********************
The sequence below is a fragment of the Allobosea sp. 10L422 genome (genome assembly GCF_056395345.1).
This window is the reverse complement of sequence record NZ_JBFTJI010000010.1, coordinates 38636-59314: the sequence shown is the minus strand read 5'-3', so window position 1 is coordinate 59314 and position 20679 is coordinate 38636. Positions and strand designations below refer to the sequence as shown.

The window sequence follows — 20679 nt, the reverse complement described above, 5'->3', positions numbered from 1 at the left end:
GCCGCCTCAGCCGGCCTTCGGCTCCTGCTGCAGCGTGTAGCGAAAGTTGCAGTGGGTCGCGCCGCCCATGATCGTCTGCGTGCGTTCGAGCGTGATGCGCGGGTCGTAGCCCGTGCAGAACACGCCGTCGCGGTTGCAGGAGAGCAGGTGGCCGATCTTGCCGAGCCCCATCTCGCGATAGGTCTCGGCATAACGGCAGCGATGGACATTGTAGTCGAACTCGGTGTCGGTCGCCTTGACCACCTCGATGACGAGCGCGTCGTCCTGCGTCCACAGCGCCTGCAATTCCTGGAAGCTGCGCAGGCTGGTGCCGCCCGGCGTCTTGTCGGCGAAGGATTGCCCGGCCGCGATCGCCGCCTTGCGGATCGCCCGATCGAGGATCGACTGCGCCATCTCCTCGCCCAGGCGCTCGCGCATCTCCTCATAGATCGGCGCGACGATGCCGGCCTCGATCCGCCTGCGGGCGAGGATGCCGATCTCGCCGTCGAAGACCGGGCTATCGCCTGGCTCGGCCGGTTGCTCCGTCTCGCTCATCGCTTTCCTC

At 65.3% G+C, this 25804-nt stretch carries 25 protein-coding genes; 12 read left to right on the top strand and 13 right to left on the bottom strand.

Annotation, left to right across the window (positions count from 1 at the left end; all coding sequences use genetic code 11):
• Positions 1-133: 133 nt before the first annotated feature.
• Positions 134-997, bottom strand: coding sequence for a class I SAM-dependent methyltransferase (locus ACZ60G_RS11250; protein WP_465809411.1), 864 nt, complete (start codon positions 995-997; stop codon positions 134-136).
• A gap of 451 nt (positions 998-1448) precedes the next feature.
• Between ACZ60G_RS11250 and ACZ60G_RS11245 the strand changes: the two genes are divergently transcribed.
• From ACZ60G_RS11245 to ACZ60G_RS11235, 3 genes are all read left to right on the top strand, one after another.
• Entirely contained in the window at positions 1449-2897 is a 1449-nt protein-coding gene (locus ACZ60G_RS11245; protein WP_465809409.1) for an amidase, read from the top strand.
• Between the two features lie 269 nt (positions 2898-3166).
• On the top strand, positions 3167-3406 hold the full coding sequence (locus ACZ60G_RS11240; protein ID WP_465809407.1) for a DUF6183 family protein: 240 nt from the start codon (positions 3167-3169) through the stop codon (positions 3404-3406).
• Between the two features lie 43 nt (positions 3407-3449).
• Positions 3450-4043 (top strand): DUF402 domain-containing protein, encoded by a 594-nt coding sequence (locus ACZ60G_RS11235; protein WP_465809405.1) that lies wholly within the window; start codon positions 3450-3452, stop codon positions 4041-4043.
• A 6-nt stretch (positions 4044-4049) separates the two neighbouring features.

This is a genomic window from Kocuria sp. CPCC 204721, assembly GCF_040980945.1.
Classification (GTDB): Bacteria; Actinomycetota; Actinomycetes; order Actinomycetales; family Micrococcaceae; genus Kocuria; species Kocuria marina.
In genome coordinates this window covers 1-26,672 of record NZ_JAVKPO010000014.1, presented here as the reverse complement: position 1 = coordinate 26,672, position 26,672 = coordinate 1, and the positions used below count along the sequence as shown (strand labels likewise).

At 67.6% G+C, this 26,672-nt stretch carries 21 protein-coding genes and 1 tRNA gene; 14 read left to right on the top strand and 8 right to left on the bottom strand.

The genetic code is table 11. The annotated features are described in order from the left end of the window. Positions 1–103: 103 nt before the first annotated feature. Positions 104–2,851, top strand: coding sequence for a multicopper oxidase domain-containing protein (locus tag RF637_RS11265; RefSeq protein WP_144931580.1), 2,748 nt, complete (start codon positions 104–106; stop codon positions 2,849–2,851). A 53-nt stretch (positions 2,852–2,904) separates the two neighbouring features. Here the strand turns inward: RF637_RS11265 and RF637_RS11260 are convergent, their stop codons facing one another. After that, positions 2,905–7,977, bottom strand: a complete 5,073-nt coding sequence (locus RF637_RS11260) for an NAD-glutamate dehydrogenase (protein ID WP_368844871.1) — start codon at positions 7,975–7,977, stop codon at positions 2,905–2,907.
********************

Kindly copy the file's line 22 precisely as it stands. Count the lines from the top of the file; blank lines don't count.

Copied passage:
The genetic code is table 11. The annotated features are described in order from the left end of the window. Positions 1–103: 103 nt before the first annotated feature. Positions 104–2,851, top strand: coding sequence for a multicopper oxidase domain-containing protein (locus tag RF637_RS11265; RefSeq protein WP_144931580.1), 2,748 nt, complete (start codon positions 104–106; stop codon positions 2,849–2,851). A 53-nt stretch (positions 2,852–2,904) separates the two neighbouring features. Here the strand turns inward: RF637_RS11265 and RF637_RS11260 are convergent, their stop codons facing one another. After that, positions 2,905–7,977, bottom strand: a complete 5,073-nt coding sequence (locus RF637_RS11260) for an NAD-glutamate dehydrogenase (protein ID WP_368844871.1) — start codon at positions 7,975–7,977, stop codon at positions 2,905–2,907.